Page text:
Tree controversy takes over small Fulton Co. village - 13abc.com Toledo (OH) News, Weather and Sports

Tree controversy takes over small Fulton Co. village

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The people of Pettisville say the real costs of the latest improvement project didn't sink in until they saw the big red 'X' on dozens of trees.  Forty-two trees, most of them aging, have to go.  The small village got federal money through ODOT to improve sidewalks, lights and signs near area school zones.  Through their study, engineers realized multiple trees had to come down but plan to replant more than 30.

"Generally we move forward as we see the project bid...which means cutting down the trees," says ODOT area engineer, Douglas Raby.  "All of those things are improvements and I think that's a positive thing for the community in itself."

"Everybody is upset with the taking down of the trees.  They feel there are ways to get the sidewalks without destroying the look of the community," says Jerry Skates who has lived in Pettisville for 20 years and doesn't want to see the trees cut down.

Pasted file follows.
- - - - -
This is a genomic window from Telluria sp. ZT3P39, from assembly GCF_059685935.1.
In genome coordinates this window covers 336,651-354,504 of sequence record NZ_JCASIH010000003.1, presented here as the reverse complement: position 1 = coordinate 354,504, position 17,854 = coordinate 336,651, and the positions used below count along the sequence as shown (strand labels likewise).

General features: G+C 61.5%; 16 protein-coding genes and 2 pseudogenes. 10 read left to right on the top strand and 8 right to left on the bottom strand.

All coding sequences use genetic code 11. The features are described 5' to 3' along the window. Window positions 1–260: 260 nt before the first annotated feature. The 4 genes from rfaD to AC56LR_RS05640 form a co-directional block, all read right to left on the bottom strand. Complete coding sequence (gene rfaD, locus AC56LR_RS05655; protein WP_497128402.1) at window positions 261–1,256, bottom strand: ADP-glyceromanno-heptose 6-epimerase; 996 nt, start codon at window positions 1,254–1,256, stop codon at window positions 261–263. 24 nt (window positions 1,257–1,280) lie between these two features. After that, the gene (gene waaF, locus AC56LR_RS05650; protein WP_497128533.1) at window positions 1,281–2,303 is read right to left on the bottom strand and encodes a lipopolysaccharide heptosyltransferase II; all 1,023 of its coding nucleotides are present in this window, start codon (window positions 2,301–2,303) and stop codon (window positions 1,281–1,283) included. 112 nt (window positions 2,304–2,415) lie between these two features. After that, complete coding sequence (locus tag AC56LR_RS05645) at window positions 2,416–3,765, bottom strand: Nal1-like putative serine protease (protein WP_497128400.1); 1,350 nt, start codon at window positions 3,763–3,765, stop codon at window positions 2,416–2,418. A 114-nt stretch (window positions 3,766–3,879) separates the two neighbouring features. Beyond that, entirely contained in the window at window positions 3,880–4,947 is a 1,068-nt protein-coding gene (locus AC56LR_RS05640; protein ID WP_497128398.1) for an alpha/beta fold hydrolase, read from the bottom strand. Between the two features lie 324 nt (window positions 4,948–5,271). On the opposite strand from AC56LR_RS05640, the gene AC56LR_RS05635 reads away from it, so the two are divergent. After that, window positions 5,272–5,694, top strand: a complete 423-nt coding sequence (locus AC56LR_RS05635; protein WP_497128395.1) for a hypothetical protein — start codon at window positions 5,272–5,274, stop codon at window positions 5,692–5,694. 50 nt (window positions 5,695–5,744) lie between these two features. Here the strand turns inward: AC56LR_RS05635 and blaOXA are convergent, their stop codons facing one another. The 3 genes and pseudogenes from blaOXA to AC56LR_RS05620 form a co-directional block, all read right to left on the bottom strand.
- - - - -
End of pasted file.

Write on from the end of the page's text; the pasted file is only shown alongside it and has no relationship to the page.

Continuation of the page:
Project leaders say there's probably no way to leave the marked trees in because of contractual agreements and because the plans in place meet federal guidelines.  The small community would have to pay back what's already been spent on preliminary plans which could add up to nearly $100,000.  County leaders say that's just not feasible.

"I think the benefits outweigh the costs," says Fulton County Commissioner, Perry Rupp.  "I think people need to get beyond the tree issue.  They were going to have to be addressed some day. Why not do it all when ODOT and the federal government will provide $440,000 worth of funding?"

County leaders admit communication should have been better with residents through this process.  They held public hearings two years ago, but many residents say they weren't publicized enough.

"I really think that if we would have had more time in the set up of all this, we could have gotten together as a community and maybe talked this through and never gotten to this point," Skates tells 13abc.

Work is scheduled to start as soon as next week, and leaders say delays or project changes are unlikely.  It's a hard fact to swallow for the Fulton County village that prides itself on its beautiful trees.

"If those trees come down, there's going to be a lot of very hurt people in this community," says Skates.

"Time heals all wounds," Rupp tells 13abc.  "We just have to get some trees growing back that are substantial."



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